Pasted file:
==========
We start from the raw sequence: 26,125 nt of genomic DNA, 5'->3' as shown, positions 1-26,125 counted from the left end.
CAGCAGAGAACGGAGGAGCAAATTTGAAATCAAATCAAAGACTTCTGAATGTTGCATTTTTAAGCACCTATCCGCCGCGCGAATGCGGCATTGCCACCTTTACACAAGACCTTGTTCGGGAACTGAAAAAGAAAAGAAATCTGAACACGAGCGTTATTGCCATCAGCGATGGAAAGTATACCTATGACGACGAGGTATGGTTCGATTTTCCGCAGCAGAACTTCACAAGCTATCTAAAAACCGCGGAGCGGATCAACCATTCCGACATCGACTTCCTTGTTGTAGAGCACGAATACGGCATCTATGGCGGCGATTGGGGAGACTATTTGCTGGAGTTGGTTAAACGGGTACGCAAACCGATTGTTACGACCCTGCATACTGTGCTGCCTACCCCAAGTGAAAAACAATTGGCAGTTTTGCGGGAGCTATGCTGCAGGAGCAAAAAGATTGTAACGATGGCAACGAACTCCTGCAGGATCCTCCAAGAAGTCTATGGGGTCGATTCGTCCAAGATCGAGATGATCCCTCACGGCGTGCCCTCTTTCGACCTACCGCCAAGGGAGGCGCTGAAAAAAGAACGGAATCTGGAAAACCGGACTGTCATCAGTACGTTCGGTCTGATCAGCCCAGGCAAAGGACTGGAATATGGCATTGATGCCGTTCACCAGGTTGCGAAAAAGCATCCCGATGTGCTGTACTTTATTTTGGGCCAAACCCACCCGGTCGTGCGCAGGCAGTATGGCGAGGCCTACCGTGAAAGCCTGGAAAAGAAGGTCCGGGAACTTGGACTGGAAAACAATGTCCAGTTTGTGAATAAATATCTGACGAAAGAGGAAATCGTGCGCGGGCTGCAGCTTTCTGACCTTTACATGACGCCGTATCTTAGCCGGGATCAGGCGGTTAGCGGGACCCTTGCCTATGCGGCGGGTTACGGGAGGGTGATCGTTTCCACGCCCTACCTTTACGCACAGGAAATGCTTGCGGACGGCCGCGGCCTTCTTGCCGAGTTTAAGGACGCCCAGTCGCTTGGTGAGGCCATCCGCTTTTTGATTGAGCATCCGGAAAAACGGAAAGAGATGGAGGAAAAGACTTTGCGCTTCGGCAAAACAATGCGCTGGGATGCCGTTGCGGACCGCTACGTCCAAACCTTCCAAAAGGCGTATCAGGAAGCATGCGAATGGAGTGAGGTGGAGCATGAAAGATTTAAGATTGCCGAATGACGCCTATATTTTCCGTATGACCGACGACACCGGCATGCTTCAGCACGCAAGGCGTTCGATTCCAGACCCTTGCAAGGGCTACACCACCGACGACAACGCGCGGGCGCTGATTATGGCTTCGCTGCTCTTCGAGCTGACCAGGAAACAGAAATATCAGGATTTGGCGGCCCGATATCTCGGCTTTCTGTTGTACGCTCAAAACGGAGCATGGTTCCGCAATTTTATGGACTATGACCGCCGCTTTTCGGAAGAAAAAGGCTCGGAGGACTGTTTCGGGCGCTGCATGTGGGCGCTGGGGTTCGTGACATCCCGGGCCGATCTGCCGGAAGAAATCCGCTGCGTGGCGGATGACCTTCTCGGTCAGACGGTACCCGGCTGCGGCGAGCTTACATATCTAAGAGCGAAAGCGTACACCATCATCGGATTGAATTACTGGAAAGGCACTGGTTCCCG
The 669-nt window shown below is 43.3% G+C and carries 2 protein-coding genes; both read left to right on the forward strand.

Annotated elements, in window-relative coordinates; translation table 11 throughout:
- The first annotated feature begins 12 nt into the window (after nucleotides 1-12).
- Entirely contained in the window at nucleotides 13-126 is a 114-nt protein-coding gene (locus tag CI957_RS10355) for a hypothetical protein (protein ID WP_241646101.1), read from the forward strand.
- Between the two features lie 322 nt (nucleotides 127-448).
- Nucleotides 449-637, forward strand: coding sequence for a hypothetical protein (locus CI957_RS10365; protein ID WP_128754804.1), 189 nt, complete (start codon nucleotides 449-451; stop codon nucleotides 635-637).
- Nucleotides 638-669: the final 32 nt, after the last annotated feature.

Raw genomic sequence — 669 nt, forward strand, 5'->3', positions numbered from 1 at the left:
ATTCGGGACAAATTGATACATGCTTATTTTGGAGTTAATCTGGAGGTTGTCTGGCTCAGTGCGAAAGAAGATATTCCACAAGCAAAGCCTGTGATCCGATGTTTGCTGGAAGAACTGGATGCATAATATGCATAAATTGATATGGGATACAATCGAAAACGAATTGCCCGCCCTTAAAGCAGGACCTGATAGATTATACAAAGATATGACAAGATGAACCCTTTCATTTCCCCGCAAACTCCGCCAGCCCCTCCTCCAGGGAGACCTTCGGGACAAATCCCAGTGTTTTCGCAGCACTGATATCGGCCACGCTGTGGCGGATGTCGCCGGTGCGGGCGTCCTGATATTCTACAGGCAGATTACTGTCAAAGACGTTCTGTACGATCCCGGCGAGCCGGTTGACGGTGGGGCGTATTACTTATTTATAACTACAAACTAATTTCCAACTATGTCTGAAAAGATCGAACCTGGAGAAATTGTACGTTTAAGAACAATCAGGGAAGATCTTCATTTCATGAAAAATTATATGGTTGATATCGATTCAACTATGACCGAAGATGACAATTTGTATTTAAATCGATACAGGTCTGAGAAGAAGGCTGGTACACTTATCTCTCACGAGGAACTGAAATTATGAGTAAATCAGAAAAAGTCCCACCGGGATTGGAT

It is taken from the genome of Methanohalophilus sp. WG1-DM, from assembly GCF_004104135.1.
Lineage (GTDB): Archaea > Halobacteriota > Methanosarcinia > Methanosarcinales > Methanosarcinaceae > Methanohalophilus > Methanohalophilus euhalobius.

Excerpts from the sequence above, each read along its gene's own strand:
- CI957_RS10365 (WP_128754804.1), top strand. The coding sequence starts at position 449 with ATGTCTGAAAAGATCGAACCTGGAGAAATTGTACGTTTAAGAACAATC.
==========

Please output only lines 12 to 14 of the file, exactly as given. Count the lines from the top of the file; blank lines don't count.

It is taken from the genome of Methanohalophilus sp. WG1-DM, from assembly GCF_004104135.1.
Lineage (GTDB): Archaea > Halobacteriota > Methanosarcinia > Methanosarcinales > Methanosarcinaceae > Methanohalophilus > Methanohalophilus euhalobius.

Excerpts from the sequence above, each read along its gene's own strand: